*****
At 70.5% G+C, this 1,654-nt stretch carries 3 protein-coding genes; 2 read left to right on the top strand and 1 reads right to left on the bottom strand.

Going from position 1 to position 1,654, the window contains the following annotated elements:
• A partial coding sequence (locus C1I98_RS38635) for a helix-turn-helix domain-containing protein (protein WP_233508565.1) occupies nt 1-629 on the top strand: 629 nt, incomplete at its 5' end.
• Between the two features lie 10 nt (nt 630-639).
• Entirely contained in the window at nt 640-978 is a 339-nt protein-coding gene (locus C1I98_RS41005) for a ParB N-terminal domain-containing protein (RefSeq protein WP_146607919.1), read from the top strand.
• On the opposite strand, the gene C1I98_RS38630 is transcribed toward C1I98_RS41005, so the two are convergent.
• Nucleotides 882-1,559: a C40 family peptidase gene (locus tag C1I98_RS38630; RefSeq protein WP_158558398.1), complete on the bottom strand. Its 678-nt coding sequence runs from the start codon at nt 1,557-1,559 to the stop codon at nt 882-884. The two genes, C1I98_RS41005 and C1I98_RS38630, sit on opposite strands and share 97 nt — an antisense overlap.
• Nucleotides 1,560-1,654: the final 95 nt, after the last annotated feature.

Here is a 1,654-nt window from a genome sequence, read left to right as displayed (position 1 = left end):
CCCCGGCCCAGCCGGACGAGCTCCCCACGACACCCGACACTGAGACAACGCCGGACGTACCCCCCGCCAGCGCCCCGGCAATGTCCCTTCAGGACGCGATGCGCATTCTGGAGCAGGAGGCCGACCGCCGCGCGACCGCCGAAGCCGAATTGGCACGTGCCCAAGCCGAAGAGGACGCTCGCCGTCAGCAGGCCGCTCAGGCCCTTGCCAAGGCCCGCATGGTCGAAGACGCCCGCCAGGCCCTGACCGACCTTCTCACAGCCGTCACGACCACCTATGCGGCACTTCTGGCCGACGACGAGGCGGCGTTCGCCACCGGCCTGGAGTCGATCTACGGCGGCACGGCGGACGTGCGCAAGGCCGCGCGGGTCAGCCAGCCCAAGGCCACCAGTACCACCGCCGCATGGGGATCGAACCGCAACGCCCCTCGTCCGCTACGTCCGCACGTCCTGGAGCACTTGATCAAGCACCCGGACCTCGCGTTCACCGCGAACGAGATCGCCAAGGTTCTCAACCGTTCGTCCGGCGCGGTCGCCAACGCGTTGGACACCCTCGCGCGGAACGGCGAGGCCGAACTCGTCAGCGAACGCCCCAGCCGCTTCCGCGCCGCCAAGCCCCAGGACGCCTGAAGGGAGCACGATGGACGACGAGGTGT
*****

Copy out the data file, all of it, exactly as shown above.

At 70.5% G+C, this 1,654-nt stretch carries 3 protein-coding genes; 2 read left to right on the top strand and 1 reads right to left on the bottom strand.

Going from position 1 to position 1,654, the window contains the following annotated elements:
• A partial coding sequence (locus C1I98_RS38635) for a helix-turn-helix domain-containing protein (protein WP_233508565.1) occupies nt 1-629 on the top strand: 629 nt, incomplete at its 5' end.
• Between the two features lie 10 nt (nt 630-639).
• Entirely contained in the window at nt 640-978 is a 339-nt protein-coding gene (locus C1I98_RS41005) for a ParB N-terminal domain-containing protein (RefSeq protein WP_146607919.1), read from the top strand.
• On the opposite strand, the gene C1I98_RS38630 is transcribed toward C1I98_RS41005, so the two are convergent.
• Nucleotides 882-1,559: a C40 family peptidase gene (locus tag C1I98_RS38630; RefSeq protein WP_158558398.1), complete on the bottom strand. Its 678-nt coding sequence runs from the start codon at nt 1,557-1,559 to the stop codon at nt 882-884. The two genes, C1I98_RS41005 and C1I98_RS38630, sit on opposite strands and share 97 nt — an antisense overlap.
• Nucleotides 1,560-1,654: the final 95 nt, after the last annotated feature.

Here is a 1,654-nt window from a genome sequence, read left to right as displayed (position 1 = left end):
CCCCGGCCCAGCCGGACGAGCTCCCCACGACACCCGACACTGAGACAACGCCGGACGTACCCCCCGCCAGCGCCCCGGCAATGTCCCTTCAGGACGCGATGCGCATTCTGGAGCAGGAGGCCGACCGCCGCGCGACCGCCGAAGCCGAATTGGCACGTGCCCAAGCCGAAGAGGACGCTCGCCGTCAGCAGGCCGCTCAGGCCCTTGCCAAGGCCCGCATGGTCGAAGACGCCCGCCAGGCCCTGACCGACCTTCTCACAGCCGTCACGACCACCTATGCGGCACTTCTGGCCGACGACGAGGCGGCGTTCGCCACCGGCCTGGAGTCGATCTACGGCGGCACGGCGGACGTGCGCAAGGCCGCGCGGGTCAGCCAGCCCAAGGCCACCAGTACCACCGCCGCATGGGGATCGAACCGCAACGCCCCTCGTCCGCTACGTCCGCACGTCCTGGAGCACTTGATCAAGCACCCGGACCTCGCGTTCACCGCGAACGAGATCGCCAAGGTTCTCAACCGTTCGTCCGGCGCGGTCGCCAACGCGTTGGACACCCTCGCGCGGAACGGCGAGGCCGAACTCGTCAGCGAACGCCCCAGCCGCTTCCGCGCCGCCAAGCCCCAGGACGCCTGAAGGGAGCACGATGGACGACGAGGTGT